Parenting Time

Is it possible to change my parenting time order?

Like many issues that involve children, Minnesota courts must consider the best interest of the child in order to modify a previously ordered parenting time schedule. Generally, modifications of parenting time, even to obtain equal parenting time are possible without bringing a motion to modify custody. In order to modify custody, the party seeking to modify custody generally must show endangerment in the current custodial arrangement, and this can be difficult to prove. However, many modifications of parenting time do not require a modification of custody and can be accomplished if it can be shown that the new parenting time schedule would better serve the best interest of the child.

I signed a Recognition of Parentage document when my child was born. What can I do to get custody or parenting time with my child?

If you and the child’s mother signed a Recognition of Parentage (ROP) document at the time of the child’s birth and filed it with the state, then generally you have already been adjudicated as the father of the child. It would not be necessary to go to court to establish paternity if you have a validly signed ROP. In order to get custody or parenting time with your child, you can simply file a petition for custody or parenting time. Initial determinations of custody and parenting time are based on the best interest of the child. Those factors can be found at Minn. Stat. 518.17. A court must consider all those factors in deciding which parent should have custody and what the parenting time schedule should be.

I want equal parenting time with my kids. Is this possible?

It is important to note that in Minnesota a parent generally has a right to at least 25% of the time with the child, unless there are other circumstances such as a history of abuse that would make that much time with the child inappropriate. While parenting time determinations are based on the best interest of the child and the court must consider all of those factors in granting parenting time, including who has traditionally been the primary caretaker of the child, it is more common to see equal parenting time schedules in Minnesota. Some children do well with equally sharing parenting time with both parents and others do better with one primary home and extended time with the other parent on weekends, holidays, and school breaks. Parenting time is also dictated by practical issues such as the parents’ work schedules, the distance between the parents, and the activities and special needs of the children. In any event, the children’s well-being should be the primary concern in agreeing to a parenting time schedule with the other parent or seeking a court order for parenting time.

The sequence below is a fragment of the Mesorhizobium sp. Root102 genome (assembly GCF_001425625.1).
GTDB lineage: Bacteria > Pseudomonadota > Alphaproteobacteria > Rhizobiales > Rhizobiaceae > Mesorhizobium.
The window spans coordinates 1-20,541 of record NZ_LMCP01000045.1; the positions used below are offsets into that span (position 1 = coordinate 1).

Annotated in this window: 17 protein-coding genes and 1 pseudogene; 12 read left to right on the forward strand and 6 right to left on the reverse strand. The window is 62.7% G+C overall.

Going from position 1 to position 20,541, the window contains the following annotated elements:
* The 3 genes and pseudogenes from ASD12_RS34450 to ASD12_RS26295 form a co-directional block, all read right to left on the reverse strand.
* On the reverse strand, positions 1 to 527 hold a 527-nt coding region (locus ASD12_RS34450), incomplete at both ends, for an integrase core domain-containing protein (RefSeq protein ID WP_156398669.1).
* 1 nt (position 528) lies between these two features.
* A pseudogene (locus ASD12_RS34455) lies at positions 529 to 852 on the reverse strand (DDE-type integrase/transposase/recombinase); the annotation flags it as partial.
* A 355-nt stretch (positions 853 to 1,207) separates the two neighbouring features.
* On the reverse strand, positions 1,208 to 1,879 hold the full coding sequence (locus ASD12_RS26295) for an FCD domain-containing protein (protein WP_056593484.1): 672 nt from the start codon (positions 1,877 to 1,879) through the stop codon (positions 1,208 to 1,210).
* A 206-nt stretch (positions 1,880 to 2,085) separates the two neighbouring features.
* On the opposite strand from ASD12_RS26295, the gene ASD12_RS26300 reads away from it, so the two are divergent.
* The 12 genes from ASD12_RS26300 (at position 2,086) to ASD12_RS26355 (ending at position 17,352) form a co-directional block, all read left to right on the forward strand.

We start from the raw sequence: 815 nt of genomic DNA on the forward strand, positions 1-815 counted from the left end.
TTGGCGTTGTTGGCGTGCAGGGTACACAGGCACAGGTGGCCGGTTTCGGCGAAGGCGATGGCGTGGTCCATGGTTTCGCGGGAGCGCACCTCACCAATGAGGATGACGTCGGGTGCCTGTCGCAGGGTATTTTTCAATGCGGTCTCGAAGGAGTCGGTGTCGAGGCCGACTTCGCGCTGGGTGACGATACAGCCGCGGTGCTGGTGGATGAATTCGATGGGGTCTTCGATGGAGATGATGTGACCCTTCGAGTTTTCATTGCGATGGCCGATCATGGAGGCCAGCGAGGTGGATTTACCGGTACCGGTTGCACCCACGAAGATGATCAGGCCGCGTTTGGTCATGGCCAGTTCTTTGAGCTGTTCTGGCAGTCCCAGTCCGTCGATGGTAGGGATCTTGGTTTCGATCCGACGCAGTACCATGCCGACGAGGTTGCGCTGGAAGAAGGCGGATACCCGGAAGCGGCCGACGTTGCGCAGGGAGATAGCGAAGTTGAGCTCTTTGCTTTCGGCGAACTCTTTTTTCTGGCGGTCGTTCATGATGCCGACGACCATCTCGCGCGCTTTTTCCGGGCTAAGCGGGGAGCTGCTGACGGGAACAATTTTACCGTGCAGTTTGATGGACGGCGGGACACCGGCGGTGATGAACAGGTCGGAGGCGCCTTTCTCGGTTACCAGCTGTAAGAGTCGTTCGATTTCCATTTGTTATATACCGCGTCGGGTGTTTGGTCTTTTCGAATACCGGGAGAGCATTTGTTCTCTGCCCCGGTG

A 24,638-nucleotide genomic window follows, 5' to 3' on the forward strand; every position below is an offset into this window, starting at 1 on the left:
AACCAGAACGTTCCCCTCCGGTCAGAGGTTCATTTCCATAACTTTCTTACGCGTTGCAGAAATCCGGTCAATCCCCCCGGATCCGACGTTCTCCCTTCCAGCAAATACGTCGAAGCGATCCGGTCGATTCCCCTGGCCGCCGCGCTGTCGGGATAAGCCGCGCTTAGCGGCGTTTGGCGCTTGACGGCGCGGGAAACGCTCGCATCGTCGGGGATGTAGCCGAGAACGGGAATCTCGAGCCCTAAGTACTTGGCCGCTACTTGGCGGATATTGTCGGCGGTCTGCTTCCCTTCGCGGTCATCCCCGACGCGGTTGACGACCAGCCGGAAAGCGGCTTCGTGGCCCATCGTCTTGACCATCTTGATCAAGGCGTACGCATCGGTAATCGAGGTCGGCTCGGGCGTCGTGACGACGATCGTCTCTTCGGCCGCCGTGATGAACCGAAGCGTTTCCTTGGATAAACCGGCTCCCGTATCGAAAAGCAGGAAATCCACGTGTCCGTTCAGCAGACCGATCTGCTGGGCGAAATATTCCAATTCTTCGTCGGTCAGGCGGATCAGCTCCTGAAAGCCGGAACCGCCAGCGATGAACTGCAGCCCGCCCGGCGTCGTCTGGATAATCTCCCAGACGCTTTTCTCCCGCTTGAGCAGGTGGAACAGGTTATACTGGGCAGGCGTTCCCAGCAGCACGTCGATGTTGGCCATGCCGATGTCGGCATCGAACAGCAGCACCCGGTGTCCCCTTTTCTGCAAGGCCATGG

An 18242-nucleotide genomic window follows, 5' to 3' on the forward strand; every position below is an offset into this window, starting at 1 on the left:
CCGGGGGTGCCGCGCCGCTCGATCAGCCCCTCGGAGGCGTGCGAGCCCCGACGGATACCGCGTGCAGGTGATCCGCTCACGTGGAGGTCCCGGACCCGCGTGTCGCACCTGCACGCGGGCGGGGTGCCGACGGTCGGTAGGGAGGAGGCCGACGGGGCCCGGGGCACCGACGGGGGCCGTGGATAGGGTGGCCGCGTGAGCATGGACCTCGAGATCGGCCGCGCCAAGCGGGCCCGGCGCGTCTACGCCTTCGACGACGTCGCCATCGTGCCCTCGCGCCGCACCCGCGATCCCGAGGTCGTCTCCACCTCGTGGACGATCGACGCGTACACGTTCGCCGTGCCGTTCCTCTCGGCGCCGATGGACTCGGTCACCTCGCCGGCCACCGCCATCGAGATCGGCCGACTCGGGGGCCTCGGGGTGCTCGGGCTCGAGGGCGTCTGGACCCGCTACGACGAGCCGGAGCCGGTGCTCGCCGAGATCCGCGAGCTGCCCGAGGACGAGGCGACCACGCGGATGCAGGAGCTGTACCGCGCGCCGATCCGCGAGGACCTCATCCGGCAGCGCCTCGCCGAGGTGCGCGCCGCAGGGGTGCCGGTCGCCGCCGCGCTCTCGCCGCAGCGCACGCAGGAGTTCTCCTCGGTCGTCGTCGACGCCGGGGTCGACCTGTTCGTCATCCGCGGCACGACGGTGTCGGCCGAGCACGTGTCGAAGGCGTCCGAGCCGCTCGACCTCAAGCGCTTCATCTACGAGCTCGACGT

For More Information

Family Law

Child Support

Divorce

Moving a child out of state

How changes to the Minnesota parenting time law affect your parenting time

Parents Forever program
http://www.extension.umn.edu/family/parents-forever/